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Night Shift

4.19  ·  Rating details ·  447 ratings  ·  119 reviews
With stunning black and white illustration and deceptively simple text, author and illustrator Debi Gliori examines how depression affects one's whole outlook upon life, and shows that there can be an escape - it may not be easy to find, but it is there. Drawn from Debi's own experiences and with a moving testimony at the end of the book explaining how depression has affec ...more
Hardcover, 32 pages
Published January 12th 2017 by Hot Key Books (first published 2017)
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4.19  · 
Rating details
 ·  447 ratings  ·  119 reviews

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Alice-Elizabeth (marriedtobooks)
Night Shift was a short, but very powerful read. It is about the author's real-life experience of living with depression as an adult. Instead of lists and speeches, the book is illustrated using dragons as a form of representing depression. As someone who has been diagnosed with depression, I could relate to this book in so many ways. There are moments where life and the world can be a dark and scary place. This book is much-needed and I really hope that more books like this are written and publ ...more
If you have ever suffered with depression then you'll already know exactly how hard it can be to put your feelings into words to try and explain to other people what you're going through. It's something I still find really hard to discuss even with family members and close friends who see me living through it day by day.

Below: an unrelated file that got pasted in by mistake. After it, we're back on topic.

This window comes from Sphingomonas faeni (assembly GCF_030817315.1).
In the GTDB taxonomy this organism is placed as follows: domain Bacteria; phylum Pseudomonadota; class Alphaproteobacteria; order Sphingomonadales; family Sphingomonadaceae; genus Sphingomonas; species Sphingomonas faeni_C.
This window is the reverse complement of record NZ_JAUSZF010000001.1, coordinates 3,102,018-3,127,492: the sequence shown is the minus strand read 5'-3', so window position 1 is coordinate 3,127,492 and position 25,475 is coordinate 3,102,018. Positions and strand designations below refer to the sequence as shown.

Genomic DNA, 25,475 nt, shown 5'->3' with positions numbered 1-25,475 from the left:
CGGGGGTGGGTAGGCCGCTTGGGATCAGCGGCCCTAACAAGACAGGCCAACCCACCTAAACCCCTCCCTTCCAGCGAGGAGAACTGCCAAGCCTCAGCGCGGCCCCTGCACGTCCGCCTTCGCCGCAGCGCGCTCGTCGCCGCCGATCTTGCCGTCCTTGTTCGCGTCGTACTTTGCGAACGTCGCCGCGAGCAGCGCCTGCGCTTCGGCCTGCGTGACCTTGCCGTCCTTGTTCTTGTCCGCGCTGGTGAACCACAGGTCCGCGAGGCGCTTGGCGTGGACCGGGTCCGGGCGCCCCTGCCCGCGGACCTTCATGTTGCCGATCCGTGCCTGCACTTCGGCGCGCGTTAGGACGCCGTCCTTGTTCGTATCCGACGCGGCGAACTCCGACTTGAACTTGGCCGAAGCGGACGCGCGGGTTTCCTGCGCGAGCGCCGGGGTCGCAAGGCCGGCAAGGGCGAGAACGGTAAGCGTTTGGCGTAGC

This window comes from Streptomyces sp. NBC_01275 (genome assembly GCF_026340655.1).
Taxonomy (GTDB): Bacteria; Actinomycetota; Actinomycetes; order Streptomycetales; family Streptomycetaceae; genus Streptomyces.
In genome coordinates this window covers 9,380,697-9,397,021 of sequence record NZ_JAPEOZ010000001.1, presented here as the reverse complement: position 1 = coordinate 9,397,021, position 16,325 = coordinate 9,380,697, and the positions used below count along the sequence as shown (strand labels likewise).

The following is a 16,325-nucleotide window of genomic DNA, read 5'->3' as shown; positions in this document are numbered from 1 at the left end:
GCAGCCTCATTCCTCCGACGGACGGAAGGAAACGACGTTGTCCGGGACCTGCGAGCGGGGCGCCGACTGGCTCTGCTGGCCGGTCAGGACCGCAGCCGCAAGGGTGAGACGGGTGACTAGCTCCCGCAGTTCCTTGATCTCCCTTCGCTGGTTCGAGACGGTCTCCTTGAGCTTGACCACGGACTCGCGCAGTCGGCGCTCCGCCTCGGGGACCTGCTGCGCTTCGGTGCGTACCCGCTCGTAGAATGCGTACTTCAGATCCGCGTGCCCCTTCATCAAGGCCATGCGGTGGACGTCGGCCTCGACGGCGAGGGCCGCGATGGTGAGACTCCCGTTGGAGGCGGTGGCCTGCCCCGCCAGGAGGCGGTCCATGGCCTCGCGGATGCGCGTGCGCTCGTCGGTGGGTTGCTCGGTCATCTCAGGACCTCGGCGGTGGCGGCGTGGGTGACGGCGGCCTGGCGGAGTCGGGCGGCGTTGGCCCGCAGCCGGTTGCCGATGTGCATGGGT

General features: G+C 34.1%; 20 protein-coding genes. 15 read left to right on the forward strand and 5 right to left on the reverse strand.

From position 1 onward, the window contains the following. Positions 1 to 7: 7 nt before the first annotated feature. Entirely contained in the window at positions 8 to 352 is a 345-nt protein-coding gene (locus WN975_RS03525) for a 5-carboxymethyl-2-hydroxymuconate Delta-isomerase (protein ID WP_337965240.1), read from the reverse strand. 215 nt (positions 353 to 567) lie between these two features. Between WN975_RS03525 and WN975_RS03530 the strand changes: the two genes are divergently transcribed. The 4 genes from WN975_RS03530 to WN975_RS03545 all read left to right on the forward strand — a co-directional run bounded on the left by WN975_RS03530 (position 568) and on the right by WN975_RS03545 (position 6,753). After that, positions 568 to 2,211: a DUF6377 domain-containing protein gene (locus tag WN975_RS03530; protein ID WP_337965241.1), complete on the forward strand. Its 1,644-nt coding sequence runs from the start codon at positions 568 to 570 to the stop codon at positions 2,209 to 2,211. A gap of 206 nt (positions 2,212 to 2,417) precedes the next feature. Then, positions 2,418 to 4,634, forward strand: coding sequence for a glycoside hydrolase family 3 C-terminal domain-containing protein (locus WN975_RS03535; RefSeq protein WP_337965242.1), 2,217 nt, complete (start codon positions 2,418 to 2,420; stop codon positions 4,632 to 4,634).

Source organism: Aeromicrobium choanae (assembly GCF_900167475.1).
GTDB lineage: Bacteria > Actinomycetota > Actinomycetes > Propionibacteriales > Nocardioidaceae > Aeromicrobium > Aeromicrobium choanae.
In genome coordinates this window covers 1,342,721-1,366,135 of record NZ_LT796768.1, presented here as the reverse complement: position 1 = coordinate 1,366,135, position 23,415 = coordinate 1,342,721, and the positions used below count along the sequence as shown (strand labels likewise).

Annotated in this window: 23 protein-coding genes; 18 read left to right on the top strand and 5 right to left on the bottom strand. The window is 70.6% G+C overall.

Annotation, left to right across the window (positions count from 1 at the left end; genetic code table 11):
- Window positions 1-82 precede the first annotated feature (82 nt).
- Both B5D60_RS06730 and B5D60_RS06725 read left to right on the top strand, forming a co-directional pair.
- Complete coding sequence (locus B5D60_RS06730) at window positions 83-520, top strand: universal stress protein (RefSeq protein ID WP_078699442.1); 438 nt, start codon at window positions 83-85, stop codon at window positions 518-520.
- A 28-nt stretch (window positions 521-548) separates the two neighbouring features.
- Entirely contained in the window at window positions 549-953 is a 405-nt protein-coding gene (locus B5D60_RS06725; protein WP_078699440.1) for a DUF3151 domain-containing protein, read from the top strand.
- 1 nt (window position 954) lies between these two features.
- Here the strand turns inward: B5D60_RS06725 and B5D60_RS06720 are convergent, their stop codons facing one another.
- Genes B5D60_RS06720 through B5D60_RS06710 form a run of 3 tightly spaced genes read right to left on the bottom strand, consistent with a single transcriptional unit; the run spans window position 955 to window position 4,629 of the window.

In Night Shift Debi Gliori has used her own personal experience with depression to create moving pieces of art that really capture how depression can feel, the way it isolates yo
Megan Webb
This book puts it all into words. It perfectly describes the struggle that is living with depression, which is extremely hard to do. Debi Glori portrays her personal experiences with this illness to show the isolation and the feeling of loneliness that depression can cause. Even though everyone’s experiences are different, I found this book hard to read without relating my own personal experiences to the images and few words that are in this book. It can help others to understand what may be goi ...more
I’m not sure how to review Night Shift without making it personal. Stories that focus on depression are, much like depression themselves, deeply personal. I can’t read this book, look at the illustrations, without making comparisons to my own experiences. So sometimes I will think “yes this is me” and other times “no I don’t feel like that”. Depression is unique to the individual and while traits can be shared or similar for many I don’t think it’s possible for one story to ever be universal.

Claire G
May 22, 2018 rated it it was amazing
This book describes how I feel. So much it almost makes my heart ache. I suffer (I hate that word) with depression and anxiety.

I'm going to make my mum read it also, she doesn't always understand how I feel and I'm hoping this will help
Eve Leuzinger
This book took every expectation I had and exceed it times and times again. This short story details a women's journey through depression through the imagery of battling dragons and finding a new centre of calm.